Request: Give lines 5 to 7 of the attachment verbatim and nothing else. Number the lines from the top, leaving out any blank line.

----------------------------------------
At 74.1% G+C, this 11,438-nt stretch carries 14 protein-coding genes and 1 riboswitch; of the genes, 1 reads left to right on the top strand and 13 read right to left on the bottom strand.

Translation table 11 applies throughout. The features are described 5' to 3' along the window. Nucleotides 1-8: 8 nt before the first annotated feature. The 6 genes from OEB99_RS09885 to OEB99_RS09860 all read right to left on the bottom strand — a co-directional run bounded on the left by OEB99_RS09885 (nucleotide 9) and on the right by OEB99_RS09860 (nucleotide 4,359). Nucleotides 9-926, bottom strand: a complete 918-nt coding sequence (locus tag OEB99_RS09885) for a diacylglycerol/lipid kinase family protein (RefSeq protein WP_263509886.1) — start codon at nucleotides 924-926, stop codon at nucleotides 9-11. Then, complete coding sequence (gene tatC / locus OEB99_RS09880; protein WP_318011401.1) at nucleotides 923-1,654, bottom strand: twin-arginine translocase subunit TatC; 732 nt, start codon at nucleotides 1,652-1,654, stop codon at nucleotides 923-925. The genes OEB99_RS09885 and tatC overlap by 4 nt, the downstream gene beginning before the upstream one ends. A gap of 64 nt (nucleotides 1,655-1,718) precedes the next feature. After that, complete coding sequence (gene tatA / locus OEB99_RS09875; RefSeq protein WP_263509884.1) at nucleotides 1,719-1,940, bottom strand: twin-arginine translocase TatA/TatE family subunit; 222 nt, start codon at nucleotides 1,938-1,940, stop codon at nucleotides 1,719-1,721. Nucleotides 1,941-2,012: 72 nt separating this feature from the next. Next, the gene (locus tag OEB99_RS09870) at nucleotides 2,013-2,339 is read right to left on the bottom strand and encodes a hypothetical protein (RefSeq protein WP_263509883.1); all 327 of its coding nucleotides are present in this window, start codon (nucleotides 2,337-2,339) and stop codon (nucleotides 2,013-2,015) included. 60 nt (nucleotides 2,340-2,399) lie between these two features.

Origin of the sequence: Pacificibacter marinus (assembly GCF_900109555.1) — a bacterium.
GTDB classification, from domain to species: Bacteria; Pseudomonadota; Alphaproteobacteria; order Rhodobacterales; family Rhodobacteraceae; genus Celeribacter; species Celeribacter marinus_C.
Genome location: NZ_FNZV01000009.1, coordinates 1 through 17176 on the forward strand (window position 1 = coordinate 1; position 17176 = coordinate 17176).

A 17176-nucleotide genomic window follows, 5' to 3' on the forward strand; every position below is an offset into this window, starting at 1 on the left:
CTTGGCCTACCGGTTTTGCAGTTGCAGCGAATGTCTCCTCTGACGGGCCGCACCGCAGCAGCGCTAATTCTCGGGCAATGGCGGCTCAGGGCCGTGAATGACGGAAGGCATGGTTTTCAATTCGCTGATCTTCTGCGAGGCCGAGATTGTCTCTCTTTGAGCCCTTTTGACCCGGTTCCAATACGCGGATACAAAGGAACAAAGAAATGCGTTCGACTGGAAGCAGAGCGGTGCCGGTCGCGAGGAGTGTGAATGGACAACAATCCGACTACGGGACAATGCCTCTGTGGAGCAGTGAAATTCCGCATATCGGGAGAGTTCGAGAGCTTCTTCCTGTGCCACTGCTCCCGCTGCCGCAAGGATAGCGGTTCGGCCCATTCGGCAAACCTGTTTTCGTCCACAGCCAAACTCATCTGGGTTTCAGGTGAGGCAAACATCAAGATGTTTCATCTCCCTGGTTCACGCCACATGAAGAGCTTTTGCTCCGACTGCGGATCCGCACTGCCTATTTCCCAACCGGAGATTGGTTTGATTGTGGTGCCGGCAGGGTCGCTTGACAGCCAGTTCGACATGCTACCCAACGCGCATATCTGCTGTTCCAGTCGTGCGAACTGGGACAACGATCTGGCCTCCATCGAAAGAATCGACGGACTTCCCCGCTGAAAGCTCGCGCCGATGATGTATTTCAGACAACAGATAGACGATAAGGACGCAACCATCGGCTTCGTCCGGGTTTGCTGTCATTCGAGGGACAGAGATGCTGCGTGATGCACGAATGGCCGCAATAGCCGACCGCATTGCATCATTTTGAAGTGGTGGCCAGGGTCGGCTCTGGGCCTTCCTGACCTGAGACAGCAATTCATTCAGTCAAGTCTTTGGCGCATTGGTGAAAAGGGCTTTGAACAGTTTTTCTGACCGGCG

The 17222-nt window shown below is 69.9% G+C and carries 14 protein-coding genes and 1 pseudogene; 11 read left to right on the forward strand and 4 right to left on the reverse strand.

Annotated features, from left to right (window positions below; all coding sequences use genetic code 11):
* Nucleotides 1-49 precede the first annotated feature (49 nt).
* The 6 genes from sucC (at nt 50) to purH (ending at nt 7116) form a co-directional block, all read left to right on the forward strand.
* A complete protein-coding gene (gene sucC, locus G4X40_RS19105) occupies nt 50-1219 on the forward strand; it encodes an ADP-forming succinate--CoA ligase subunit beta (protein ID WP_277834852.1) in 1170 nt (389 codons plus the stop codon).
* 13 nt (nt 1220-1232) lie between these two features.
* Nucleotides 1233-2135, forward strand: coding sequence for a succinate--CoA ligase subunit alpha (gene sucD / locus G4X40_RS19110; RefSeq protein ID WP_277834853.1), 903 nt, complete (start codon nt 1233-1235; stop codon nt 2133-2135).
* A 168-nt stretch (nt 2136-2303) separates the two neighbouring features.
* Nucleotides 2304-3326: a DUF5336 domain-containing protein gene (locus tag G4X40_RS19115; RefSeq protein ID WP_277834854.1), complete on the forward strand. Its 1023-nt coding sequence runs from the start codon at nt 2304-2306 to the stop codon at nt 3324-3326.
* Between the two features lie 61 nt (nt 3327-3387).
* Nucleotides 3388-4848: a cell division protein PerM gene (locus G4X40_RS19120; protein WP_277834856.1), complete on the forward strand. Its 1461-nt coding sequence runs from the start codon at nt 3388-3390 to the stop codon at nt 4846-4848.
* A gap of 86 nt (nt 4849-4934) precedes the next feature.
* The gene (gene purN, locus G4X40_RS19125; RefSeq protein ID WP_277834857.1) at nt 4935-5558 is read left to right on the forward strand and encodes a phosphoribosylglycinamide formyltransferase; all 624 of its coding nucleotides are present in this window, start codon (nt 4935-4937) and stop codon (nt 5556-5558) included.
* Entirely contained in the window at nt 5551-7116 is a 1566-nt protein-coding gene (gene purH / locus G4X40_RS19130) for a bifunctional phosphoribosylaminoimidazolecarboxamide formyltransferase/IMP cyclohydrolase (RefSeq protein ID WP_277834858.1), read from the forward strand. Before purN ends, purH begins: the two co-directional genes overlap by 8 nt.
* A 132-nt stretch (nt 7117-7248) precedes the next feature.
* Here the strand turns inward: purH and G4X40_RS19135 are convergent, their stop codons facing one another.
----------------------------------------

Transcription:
Genome location: NZ_FNZV01000009.1, coordinates 1 through 17176 on the forward strand (window position 1 = coordinate 1; position 17176 = coordinate 17176).

A 17176-nucleotide genomic window follows, 5' to 3' on the forward strand; every position below is an offset into this window, starting at 1 on the left:
CTTGGCCTACCGGTTTTGCAGTTGCAGCGAATGTCTCCTCTGACGGGCCGCACCGCAGCAGCGCTAATTCTCGGGCAATGGCGGCTCAGGGCCGTGAATGACGGAAGGCATGGTTTTCAATTCGCTGATCTTCTGCGAGGCCGAGATTGTCTCTCTTTGAGCCCTTTTGACCCGGTTCCAATACGCGGATACAAAGGAACAAAGAAATGCGTTCGACTGGAAGCAGAGCGGTGCCGGTCGCGAGGAGTGTGAATGGACAACAATCCGACTACGGGACAATGCCTCTGTGGAGCAGTGAAATTCCGCATATCGGGAGAGTTCGAGAGCTTCTTCCTGTGCCACTGCTCCCGCTGCCGCAAGGATAGCGGTTCGGCCCATTCGGCAAACCTGTTTTCGTCCACAGCCAAACTCATCTGGGTTTCAGGTGAGGCAAACATCAAGATGTTTCATCTCCCTGGTTCACGCCACATGAAGAGCTTTTGCTCCGACTGCGGATCCGCACTGCCTATTTCCCAACCGGAGATTGGTTTGATTGTGGTGCCGGCAGGGTCGCTTGACAGCCAGTTCGACATGCTACCCAACGCGCATATCTGCTGTTCCAGTCGTGCGAACTGGGACAACGATCTGGCCTCCATCGAAAGAATCGACGGACTTCCCCGCTGAAAGCTCGCGCCGATGATGTATTTCAGACAACAGATAGACGATAAGGACGCAACCATCGGCTTCGTCCGGGTTTGCTGTCATTCGAGGGACAGAGATGCTGCGTGATGCACGAATGGCCGCAATAGCCGACCGCATTGCATCATTTTGAAGTGGTGGCCAGGGTCGGCTCTGGGCCTTCCTGACCTGAGACAGCAATTCATTCAGTCAAGTCTTTGGCGCATTGGTGAAAAGGGCTTTGAACAGTTTTTCTGACCGGCG